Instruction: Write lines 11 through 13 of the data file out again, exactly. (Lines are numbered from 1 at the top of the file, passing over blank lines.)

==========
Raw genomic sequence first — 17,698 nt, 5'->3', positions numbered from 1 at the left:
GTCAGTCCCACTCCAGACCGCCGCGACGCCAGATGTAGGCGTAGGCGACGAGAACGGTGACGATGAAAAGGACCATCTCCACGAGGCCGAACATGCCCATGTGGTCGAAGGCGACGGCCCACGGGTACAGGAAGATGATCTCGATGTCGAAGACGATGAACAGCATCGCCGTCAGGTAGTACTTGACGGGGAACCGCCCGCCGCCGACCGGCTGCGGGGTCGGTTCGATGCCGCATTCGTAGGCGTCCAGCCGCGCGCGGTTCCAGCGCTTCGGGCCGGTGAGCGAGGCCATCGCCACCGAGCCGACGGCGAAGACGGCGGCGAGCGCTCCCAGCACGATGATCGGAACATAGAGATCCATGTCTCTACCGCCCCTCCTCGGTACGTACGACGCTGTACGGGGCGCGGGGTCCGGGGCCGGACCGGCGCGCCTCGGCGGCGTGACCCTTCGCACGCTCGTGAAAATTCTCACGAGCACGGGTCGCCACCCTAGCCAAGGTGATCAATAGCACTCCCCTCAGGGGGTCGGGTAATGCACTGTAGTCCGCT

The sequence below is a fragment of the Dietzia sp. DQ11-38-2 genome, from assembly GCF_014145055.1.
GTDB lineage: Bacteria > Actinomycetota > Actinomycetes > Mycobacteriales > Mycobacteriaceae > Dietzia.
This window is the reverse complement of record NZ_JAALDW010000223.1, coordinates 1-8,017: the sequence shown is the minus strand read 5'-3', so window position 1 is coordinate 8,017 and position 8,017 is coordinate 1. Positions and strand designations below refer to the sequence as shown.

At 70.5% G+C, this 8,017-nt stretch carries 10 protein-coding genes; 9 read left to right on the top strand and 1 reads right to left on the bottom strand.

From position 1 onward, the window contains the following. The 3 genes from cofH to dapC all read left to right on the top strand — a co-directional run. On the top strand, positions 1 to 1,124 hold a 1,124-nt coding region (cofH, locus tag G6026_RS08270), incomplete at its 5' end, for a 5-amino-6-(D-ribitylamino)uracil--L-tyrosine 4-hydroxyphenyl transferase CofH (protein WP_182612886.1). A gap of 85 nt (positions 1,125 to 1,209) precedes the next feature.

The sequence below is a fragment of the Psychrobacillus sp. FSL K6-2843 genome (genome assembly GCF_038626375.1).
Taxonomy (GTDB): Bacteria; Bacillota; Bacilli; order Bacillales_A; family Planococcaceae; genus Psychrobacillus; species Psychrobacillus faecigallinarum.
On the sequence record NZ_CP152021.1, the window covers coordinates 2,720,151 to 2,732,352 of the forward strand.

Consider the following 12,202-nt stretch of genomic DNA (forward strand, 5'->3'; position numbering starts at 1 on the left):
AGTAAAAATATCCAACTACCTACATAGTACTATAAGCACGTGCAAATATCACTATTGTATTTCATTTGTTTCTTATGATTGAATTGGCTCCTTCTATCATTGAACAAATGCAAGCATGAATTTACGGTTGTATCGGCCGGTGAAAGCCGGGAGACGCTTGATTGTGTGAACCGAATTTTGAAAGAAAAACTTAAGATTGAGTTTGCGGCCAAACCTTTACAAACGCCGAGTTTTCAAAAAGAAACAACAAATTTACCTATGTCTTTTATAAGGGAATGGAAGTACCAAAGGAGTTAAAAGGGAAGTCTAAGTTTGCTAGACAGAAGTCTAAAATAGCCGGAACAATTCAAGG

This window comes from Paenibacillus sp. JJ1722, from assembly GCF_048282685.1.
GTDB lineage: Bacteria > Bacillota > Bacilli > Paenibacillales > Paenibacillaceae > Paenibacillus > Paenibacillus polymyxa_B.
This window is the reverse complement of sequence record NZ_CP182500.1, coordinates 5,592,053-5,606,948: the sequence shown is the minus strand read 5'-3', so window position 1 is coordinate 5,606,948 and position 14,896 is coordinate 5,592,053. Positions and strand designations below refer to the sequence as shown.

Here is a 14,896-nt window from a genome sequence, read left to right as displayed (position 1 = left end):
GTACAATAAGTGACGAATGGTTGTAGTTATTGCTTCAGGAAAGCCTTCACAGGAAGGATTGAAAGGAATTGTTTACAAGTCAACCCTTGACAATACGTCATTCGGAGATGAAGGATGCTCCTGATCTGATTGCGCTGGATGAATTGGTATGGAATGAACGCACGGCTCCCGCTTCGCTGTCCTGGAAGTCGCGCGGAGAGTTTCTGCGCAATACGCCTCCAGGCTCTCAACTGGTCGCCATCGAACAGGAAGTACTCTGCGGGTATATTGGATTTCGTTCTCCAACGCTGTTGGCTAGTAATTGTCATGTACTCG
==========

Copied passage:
Consider the following 12,202-nt stretch of genomic DNA (forward strand, 5'->3'; position numbering starts at 1 on the left):
AGTAAAAATATCCAACTACCTACATAGTACTATAAGCACGTGCAAATATCACTATTGTATTTCATTTGTTTCTTATGATTGAATTGGCTCCTTCTATCATTGAACAAATGCAAGCATGAATTTACGGTTGTATCGGCCGGTGAAAGCCGGGAGACGCTTGATTGTGTGAACCGAATTTTGAAAGAAAAACTTAAGATTGAGTTTGCGGCCAAACCTTTACAAACGCCGAGTTTTCAAAAAGAAACAACAAATTTACCTATGTCTTTTATAAGGGAATGGAAGTACCAAAGGAGTTAAAAGGGAAGTCTAAGTTTGCTAGACAGAAGTCTAAAATAGCCGGAACAATTCAAGG

This window comes from Paenibacillus sp. JJ1722, from assembly GCF_048282685.1.